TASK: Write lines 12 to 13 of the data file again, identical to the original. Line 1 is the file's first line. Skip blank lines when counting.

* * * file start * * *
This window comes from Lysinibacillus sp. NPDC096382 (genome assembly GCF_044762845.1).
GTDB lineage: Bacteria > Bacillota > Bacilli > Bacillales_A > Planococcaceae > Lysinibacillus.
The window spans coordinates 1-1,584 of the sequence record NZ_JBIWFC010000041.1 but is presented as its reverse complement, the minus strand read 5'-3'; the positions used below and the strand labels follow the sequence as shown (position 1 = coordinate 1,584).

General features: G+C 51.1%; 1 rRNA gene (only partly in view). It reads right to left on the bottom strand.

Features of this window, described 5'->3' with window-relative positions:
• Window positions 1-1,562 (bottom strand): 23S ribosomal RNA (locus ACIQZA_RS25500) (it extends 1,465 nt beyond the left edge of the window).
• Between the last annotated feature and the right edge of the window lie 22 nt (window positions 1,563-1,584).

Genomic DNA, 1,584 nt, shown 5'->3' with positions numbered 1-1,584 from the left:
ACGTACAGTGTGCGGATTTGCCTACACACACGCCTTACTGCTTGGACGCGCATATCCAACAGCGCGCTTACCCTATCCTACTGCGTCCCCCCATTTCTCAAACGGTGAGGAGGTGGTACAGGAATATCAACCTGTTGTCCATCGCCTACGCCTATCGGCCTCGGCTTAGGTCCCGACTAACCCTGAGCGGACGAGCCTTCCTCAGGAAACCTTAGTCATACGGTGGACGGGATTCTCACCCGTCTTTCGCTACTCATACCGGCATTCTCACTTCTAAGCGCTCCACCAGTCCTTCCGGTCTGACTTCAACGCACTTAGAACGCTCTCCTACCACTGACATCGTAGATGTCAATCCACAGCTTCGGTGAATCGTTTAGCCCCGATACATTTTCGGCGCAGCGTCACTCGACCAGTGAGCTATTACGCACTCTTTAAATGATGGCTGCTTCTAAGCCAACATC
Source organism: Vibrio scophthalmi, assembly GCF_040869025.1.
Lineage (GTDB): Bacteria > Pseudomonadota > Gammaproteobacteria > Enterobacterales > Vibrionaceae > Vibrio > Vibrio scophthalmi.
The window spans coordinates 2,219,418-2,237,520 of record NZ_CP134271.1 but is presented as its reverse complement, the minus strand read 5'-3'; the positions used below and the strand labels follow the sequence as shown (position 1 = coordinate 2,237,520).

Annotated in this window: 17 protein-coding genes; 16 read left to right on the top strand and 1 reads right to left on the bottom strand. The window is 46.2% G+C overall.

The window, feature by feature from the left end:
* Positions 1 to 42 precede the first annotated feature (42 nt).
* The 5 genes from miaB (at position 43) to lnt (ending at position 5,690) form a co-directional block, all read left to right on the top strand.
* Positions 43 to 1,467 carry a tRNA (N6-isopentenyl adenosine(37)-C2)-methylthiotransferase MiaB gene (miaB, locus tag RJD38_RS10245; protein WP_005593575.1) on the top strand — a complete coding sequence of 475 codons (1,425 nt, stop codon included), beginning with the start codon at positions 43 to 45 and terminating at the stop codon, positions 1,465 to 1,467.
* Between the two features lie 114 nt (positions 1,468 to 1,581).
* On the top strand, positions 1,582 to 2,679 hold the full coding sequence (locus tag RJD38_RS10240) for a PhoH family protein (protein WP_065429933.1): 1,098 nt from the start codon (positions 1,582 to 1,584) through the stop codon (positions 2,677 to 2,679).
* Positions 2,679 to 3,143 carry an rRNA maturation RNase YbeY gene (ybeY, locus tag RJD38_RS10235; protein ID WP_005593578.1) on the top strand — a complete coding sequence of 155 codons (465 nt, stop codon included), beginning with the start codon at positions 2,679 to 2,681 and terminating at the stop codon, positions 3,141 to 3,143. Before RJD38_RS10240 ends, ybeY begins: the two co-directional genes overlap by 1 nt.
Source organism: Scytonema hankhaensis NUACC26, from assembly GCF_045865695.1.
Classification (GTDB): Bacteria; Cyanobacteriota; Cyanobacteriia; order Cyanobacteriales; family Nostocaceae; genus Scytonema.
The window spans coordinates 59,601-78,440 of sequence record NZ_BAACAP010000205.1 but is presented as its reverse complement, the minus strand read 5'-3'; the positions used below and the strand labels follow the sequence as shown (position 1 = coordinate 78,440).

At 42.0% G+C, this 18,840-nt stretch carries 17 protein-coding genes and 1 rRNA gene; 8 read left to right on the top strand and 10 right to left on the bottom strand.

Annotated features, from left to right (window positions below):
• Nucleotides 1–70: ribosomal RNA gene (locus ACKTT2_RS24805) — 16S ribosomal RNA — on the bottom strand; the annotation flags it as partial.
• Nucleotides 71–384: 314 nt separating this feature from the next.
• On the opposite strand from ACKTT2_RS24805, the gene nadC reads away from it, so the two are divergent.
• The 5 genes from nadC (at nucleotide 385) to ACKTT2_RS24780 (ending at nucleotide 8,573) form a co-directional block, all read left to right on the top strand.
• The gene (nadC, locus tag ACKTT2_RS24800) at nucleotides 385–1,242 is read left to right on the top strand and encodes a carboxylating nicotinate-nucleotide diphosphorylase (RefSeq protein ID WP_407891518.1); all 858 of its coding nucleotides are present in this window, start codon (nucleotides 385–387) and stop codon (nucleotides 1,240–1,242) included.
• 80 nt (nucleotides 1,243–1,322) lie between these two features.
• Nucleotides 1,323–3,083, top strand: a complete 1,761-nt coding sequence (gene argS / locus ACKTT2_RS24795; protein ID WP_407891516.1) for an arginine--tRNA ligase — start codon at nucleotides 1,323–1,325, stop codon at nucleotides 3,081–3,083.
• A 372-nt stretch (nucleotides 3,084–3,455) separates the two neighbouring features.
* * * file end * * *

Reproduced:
The window spans coordinates 2,219,418-2,237,520 of record NZ_CP134271.1 but is presented as its reverse complement, the minus strand read 5'-3'; the positions used below and the strand labels follow the sequence as shown (position 1 = coordinate 2,237,520).

Annotated in this window: 17 protein-coding genes; 16 read left to right on the top strand and 1 reads right to left on the bottom strand. The window is 46.2% G+C overall.